We started doing character profiles. For every half an hour that they work on the week’s challenge — this one being creating characters — during homework time, they get a piece of currency that lets them into a prize closet.
So far nearly all the kids who started have gone far beyond homework time and currency, and have started forming stories with other kids, and it’s all tying into one great big universe, and that’s what we hoped would happen. Bwahahaha. Subversive education.
I poked my head downstairs to ask an older student, who’d been all for the activity until we actually started it and decided it was “too much work,” what kind of character I should make. She said snidely, “One that explains you.” She thought she was insulting me. But I am becoming fairly immune to her insults in particular.
Instead I went upstairs and designed a character that “explain[ed] me.” She’s an alien from a planet where good words create a good atmosphere — literally, things like sunshine and fresh air and flowers — and negative words make nasty little clouds that block out the sun. She comes to earth and assumes the name Rainbow Jones. She is, of course, a superhero: some kind of ridiculous combination of Sailor Moon, Wonder Woman, Rainbow Brite, and Jessie the Yodeling Cowgirl.
Apparently she caught on. Now three different students — and the other staff member, thanks boss! — have fashioned characters who are villains, including, to date, an evil cheerleader and her two sidekick prankster siblings. The collaboration came completely organically, after other attempts at producing a collaborative work failed. Everyone just wants to beat all the sunshine out of Rainbow Jones, though with affection.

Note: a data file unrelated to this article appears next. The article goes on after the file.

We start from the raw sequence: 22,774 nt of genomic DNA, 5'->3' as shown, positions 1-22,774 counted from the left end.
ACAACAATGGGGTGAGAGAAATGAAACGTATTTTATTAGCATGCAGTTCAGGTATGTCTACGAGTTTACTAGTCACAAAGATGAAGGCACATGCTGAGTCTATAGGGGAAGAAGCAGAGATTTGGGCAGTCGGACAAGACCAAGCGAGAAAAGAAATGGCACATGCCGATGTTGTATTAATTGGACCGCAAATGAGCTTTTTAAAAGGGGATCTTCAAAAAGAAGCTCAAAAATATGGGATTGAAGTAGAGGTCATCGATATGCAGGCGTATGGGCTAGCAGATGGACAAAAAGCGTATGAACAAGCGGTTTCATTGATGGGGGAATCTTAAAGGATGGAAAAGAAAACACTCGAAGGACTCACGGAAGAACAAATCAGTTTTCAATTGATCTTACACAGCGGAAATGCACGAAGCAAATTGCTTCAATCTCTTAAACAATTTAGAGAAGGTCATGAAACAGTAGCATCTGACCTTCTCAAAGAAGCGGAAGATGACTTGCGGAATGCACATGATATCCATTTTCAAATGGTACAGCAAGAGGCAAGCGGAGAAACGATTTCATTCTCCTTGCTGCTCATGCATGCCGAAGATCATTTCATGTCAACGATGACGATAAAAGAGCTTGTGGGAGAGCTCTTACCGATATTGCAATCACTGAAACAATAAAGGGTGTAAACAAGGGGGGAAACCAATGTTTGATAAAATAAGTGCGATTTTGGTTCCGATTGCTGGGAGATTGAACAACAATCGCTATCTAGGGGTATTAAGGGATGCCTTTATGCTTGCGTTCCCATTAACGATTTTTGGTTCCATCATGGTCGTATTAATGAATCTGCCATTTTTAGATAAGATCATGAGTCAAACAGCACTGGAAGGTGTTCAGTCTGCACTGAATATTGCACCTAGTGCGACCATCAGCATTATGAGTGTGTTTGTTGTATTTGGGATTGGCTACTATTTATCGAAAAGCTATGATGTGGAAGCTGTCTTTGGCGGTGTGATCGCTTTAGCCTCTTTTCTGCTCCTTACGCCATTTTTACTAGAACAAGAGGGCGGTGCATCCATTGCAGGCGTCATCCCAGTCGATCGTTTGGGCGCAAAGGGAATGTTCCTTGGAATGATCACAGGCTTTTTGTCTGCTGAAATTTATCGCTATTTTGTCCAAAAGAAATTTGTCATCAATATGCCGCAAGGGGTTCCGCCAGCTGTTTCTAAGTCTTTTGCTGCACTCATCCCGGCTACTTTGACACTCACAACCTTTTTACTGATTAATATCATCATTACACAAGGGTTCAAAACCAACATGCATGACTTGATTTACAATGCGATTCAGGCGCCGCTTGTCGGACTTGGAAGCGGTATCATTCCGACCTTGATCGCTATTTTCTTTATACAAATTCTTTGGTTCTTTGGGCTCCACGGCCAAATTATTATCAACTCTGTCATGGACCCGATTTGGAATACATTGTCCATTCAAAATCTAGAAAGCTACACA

Now they’re talking about how cool it would be to play it out like a LARP, though they don’t realize it’s a LARP that they’re talking about. So I’ve made the costume as dress-up-able as possible. On top of that, I’m putting together a little comic for them to add on to, whether that be in the form of writing, drawing, or inking (I am so excited, they’re learning about art pen widths, pencil sharpness, and building figures out of shapes) that we hope to sell at the few cons I’m hitting this season, specifically to raise money for the program.
It’s ridiculous. And I promise you all that the Adventures of Rainbow Jones will at some point be posted, whether here or on an offshoot blog, depending on how much we churn out.